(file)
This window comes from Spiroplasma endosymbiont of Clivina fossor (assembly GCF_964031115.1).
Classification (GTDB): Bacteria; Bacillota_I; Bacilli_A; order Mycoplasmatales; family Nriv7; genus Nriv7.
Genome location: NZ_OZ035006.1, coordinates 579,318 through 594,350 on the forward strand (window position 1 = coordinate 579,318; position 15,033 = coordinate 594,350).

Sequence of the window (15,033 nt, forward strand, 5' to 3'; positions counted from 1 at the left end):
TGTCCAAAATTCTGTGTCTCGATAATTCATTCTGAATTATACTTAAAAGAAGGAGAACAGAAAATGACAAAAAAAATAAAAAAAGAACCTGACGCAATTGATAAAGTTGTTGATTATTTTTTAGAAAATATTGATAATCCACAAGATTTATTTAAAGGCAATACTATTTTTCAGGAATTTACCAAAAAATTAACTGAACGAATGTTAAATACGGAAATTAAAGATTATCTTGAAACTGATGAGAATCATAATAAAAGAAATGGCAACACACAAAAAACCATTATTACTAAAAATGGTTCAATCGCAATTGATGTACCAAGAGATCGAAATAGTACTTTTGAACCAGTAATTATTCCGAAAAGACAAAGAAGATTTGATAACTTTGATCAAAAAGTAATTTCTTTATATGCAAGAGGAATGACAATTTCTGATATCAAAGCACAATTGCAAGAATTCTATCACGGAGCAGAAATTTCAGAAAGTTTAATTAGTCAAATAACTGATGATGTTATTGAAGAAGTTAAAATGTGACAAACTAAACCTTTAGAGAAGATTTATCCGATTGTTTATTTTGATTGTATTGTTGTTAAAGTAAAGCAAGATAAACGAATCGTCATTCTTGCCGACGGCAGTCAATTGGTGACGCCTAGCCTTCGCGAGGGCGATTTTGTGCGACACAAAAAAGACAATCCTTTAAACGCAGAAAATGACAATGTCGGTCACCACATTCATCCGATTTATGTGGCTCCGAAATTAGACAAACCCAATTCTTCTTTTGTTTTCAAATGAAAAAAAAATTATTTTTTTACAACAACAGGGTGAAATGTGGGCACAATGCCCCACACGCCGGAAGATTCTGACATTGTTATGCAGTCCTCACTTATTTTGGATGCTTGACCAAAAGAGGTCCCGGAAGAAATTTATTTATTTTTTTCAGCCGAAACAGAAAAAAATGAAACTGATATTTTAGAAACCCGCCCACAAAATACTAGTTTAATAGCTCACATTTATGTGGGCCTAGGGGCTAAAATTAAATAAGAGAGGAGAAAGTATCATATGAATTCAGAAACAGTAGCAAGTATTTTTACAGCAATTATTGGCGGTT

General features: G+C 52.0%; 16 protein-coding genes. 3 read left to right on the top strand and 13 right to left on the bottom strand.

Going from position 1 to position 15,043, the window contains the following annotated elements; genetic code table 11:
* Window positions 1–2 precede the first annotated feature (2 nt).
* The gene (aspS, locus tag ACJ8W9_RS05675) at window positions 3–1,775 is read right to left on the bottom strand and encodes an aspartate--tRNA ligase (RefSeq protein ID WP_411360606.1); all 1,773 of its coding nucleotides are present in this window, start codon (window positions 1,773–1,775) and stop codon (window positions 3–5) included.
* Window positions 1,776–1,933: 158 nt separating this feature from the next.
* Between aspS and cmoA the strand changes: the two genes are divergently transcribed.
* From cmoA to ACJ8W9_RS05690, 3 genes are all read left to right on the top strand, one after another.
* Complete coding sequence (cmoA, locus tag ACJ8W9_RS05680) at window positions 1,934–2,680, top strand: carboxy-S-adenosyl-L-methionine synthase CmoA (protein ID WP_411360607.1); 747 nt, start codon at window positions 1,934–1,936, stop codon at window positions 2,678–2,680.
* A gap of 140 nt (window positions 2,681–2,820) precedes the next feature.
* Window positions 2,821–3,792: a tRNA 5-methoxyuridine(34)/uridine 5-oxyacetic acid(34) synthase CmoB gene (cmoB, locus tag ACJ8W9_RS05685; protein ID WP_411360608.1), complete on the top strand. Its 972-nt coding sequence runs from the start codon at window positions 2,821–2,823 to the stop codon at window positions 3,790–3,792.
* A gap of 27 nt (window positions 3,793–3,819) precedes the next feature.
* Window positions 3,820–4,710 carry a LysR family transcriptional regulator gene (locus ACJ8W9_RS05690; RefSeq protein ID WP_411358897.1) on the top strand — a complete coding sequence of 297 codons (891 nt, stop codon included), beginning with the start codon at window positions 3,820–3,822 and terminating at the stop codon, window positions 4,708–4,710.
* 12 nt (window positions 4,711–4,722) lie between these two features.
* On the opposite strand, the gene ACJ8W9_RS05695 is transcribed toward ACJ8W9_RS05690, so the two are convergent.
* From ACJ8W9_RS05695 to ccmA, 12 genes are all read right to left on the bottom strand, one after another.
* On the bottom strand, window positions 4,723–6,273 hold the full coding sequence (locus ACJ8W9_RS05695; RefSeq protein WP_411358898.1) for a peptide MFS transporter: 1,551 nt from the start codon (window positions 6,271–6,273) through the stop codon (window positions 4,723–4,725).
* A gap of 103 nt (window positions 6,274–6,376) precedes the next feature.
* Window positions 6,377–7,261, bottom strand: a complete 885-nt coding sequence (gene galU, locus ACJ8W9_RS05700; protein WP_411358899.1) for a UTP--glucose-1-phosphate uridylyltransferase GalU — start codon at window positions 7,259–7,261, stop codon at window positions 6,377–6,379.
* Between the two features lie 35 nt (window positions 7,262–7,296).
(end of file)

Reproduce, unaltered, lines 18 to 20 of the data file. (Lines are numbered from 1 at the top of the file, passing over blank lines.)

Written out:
* 12 nt (window positions 4,711–4,722) lie between these two features.
* On the opposite strand, the gene ACJ8W9_RS05695 is transcribed toward ACJ8W9_RS05690, so the two are convergent.
* From ACJ8W9_RS05695 to ccmA, 12 genes are all read right to left on the bottom strand, one after another.